About one quarter of children with inflammatory bowel disease (IBD) experience inflammatory symptoms beyond their intestinal tract, most commonly manifested as joint pain.
In an article appearing in Current Gastroenterology Reports, Nationwide Children’s faculty members describe the differential diagnosis of joint complaints in children, with a focus on IBD-related disease and rheumatic disease.
“The differential diagnosis of joint complaints in pediatric IBD is extensive, ranging from common pediatric conditions to issues related specifically to IBD and its management,” said Wallace V. Crandall, MD, director of the Center for Pediatric and Adolescent Inflammatory Bowel Disease at Nationwide Children’s Hospital.
Joint conditions common in childhood include arthritis, arthralgias and enthesitis, slipped capital femoral epiphysis and benign conditions including “growing pains,” Osgood-Schlatter disease and chondromalacia patellae. Infections, from acute to indolent, can also cause joint pain. Acute rheumatic fever can present with joint complaints about two weeks after a group A streptococcus infection. Arthritis and arthralgia are the most common joint complaints seen in IBD.
Rheumatologic disorders, including juvenile idiopathic arthritis (previously known as juvenile rheumatoid arthritis), juvenile ankylosing spondylitis and other spondyloarthropathies, and systemic lupus erythematosus also occur in childhood. Although children may have a rheumatologic disease and IBD, it is more common that children with IBD-related joint disease have a spectrum of joint complaints.
“Because of the frequency of joint complaints and their effect on quality of life, it is important to consider all possible etiologies in order to promptly evaluate, diagnose and possibly refer to other specialists,” said Jennifer Dotson, MD, Nationwide Children’s gastroenterology fellow and lead manuscript author.
According to the manuscript, a typical examination would include asking whether the patient has joint pain and then note the precise location and number of joints affected, as well as the severity, frequency and duration of symptoms. Determining whether swelling, stiffness, redness or warmth of the joint or surrounding tissues accompanies the pain is essential. It is also important to ask about the exacerbating or alleviating factors and precipitating factors. Differentiating between inflammatory and mechanical pain is important in diagnosis.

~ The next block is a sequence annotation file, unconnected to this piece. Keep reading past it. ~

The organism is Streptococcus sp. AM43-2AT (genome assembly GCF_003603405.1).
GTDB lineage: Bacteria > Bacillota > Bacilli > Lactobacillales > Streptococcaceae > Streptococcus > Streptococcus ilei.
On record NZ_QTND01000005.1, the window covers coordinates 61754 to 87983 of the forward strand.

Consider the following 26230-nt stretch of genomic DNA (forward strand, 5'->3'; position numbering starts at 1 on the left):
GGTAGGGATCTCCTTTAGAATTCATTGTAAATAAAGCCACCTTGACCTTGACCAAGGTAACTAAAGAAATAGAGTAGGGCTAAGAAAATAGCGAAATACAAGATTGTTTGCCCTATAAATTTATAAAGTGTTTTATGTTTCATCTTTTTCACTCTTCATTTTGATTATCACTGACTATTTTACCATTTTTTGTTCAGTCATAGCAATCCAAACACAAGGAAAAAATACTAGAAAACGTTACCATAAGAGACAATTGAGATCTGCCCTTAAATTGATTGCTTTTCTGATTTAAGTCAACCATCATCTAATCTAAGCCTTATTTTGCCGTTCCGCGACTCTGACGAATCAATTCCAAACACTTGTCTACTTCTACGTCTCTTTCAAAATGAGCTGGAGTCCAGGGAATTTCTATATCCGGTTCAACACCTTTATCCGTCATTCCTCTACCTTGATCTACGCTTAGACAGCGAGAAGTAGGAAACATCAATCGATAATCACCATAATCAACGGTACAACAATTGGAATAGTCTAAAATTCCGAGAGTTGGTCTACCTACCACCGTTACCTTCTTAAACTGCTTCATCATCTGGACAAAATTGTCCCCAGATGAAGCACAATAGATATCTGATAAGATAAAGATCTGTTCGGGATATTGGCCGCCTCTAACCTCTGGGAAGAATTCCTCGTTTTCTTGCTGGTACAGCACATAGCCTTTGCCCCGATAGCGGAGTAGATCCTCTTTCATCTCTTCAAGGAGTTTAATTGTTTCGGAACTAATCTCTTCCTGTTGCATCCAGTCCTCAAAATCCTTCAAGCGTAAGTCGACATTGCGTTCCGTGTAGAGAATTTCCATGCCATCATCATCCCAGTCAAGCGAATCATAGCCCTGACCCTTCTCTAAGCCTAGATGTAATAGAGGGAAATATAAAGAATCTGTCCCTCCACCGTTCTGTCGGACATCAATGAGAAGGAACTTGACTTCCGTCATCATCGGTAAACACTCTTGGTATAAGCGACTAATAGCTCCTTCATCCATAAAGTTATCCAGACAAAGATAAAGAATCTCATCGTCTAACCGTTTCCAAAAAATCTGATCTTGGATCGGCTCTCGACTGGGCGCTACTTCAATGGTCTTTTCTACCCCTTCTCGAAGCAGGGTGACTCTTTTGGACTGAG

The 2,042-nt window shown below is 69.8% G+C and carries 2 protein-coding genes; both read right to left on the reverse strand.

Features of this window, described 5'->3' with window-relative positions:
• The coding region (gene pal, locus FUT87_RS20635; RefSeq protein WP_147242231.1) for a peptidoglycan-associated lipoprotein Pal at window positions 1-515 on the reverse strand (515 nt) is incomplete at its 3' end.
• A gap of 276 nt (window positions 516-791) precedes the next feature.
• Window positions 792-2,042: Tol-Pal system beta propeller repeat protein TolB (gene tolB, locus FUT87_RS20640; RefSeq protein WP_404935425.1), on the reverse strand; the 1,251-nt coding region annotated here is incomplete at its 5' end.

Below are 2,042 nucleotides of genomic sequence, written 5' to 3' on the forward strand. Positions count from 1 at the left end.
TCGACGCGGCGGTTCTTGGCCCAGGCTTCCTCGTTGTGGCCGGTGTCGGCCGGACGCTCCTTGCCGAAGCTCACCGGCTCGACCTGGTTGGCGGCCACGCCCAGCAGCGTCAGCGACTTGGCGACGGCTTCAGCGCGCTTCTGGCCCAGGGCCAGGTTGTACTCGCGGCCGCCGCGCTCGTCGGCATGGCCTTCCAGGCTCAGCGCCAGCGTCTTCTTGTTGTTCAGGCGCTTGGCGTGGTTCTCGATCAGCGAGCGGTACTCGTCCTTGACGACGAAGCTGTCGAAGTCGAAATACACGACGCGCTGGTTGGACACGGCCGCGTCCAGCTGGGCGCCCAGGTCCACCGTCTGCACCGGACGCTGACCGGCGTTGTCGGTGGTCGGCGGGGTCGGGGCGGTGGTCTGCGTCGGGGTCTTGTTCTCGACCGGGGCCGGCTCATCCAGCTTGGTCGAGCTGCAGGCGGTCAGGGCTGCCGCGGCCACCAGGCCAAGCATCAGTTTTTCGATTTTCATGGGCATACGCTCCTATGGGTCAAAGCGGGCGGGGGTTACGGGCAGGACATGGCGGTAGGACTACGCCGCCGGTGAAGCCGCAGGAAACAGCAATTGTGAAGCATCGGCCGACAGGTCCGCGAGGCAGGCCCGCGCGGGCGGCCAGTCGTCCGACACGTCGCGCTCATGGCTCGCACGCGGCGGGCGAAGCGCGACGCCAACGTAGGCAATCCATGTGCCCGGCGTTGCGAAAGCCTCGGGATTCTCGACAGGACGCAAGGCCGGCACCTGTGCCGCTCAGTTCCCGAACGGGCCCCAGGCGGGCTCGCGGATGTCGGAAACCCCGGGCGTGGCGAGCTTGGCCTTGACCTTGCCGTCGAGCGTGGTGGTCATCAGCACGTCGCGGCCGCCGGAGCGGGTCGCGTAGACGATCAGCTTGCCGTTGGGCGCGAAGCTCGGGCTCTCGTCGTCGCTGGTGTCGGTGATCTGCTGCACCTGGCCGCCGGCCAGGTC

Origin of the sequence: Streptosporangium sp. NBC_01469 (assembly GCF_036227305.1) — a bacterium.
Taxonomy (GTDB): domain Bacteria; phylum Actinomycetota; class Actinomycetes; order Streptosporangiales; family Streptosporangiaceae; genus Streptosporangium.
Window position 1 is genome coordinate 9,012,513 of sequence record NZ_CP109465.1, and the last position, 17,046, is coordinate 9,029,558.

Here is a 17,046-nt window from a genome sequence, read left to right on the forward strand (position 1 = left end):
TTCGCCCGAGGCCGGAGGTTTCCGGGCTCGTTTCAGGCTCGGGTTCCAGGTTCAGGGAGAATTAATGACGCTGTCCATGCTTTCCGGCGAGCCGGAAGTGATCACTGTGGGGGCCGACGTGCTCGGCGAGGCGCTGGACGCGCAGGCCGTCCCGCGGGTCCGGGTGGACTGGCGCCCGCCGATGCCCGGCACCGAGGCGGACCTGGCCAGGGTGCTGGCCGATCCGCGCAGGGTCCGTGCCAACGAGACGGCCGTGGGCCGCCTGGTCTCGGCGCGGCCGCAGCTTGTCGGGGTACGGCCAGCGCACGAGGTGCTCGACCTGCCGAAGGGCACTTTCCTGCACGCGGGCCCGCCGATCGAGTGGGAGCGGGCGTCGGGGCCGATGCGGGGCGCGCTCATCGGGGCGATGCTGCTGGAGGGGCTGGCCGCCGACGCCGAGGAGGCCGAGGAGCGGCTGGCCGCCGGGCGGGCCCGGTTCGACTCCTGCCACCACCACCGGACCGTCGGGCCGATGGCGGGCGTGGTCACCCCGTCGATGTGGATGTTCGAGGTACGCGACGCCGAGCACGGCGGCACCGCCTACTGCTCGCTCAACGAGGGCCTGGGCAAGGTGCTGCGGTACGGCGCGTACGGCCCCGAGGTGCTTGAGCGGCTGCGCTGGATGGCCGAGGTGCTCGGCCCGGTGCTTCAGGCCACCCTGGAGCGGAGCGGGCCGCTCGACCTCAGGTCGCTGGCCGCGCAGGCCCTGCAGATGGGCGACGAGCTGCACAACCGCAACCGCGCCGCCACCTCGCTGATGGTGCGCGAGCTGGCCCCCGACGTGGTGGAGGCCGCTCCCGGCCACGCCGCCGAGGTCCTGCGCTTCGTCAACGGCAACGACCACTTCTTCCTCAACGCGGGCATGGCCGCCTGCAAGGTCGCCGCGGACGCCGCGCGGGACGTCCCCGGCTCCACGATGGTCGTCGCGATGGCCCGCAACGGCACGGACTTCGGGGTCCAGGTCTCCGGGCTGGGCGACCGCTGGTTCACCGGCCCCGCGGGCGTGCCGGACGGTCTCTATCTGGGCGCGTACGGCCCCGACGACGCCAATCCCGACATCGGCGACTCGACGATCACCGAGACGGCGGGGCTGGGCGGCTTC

“Medications and their effects also need to be considered in a patient with joint pain, both as potential etiologies of the pain and as its treatment” said Dr. Dotson. Corticosteroids may lead to osteoporosis and fractures, including vertebral compression fractures manifesting as back pain. Patients on chronic immunosuppressants are more susceptible to infection.
Non-steroidal anti-inflammatory drugs, such as ibuprofen and naproxen that are used to treat juvenile idiopathic arthritis are less helpful in children with IBD-related musculoskeletal manifestations as they can often worsen gastrointestinal irritation. Therefore, celecoxib and sulfasalazine are often used by rheumatologists in children with IBD and enthesitis or arthritis.
Dotson J, Crandall W, Bout-Tabaku S. Exploring the Differential Diagnosis of Joint Complaints in Pediatric Patients with Inflammatory Bowel Disease. Curr Gastroenterol Rep. 2011 Feb 5. [Epub ahead of print]